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Selected Brighton Magazine Article

Tuesday 01 August 2017

A Hard Day's Month: Brighton Beatles Connection Explored Via Gripping Tale Of Two Teens

A Hard Day's Month is a book as much about teendom as it is about The Beatles. It's about growing up, generation gaps, mortality, friendships, experimentation, change, independence, love and loss. It's very much the Absolute Beginners of its generation.

Authors Mark Baxter and Ian Snowball have managed to weave their Mod aesthetics into the tale. The dialogue is spot on, as is the fullness of the characters. No detail is left hanging. No plot line exists unless it is integral to the outcome.

Cynthia and her best friend Sandra are Beatles obsessives. It's George Harrison and Ringo Starr respectively for these girls. They exist in a bubble that lets them pursue their fantasies of meeting their idols and getting an everlasting documentation of their heroes' signatures.

The girls' first big adventure takes them to The Hippodrome in Brighton. Riding a wave of hormones and innocence they scream and shout themselves hoarse. No one, let alone the Beatles, can hear a note of music. That's not the point. It's the air they share and the shared moments created. 

The Beatles In Brighton 2 June 1963

Not wanting to divulge too much of the plot, it's suffice to say that moments like these are brief. Life gets in the way. Friendships crack, splinter and separate. Relatives, as they must, leave the Earth and the girls have to re-evaluate their lives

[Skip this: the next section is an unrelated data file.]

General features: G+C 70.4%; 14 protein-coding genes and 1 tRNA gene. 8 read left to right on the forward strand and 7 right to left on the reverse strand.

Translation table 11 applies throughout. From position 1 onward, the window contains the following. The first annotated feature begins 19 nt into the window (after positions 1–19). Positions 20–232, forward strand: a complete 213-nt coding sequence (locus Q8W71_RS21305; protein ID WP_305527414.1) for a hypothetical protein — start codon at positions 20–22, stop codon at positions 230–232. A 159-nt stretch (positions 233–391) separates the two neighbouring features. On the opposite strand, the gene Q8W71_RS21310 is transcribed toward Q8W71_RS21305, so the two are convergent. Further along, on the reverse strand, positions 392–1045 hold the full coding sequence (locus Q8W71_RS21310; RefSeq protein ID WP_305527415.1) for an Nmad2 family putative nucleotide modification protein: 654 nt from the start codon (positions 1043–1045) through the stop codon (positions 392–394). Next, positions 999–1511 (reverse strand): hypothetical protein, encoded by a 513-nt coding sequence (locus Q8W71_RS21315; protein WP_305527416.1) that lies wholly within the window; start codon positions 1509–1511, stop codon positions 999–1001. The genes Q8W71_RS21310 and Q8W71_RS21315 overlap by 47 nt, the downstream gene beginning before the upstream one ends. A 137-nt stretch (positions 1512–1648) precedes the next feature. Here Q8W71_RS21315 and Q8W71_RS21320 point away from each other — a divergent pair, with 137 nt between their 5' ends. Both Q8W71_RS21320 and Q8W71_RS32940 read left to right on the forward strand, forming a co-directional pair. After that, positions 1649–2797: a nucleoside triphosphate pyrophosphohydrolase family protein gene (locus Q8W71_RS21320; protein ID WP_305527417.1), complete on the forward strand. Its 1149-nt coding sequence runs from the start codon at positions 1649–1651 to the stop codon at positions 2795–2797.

As one of the author's states: "As they trail the band all over the UK, they slowly leave their innocent world of Fabdom behind and begin to discover a world of boys, drink, drugs, family bereavement and the 'normal' life which seems mapped out for them. '

A Hard Day's Month is an excellent read. Whatever your age there's a lit bit of everyone in this book.

A Hard Day's Month, by Mark Baxter and Ian Snowball, is out now and available by CLICKING HERE


by: Mike Cobley




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Sometimes it's good to be challenged, to be mystified by unfolding events, to be totally flummoxed by the juxtaposition of what's being revealed. But other times it's best to admit defeat and realise there is no mystery, just bitter disappointment.
Photo by Michael Fung Photography

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It was always a pleasure for The Brighton Magazine to host The Beat's Dave Wakeling, when he performed in the city as part of the 3 Men & Black collective (alongside Jake Burns from Stiff Little Fingers and Pauline Black and Nick Welsh from The Selecter).

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Pic by Paul Mansfield

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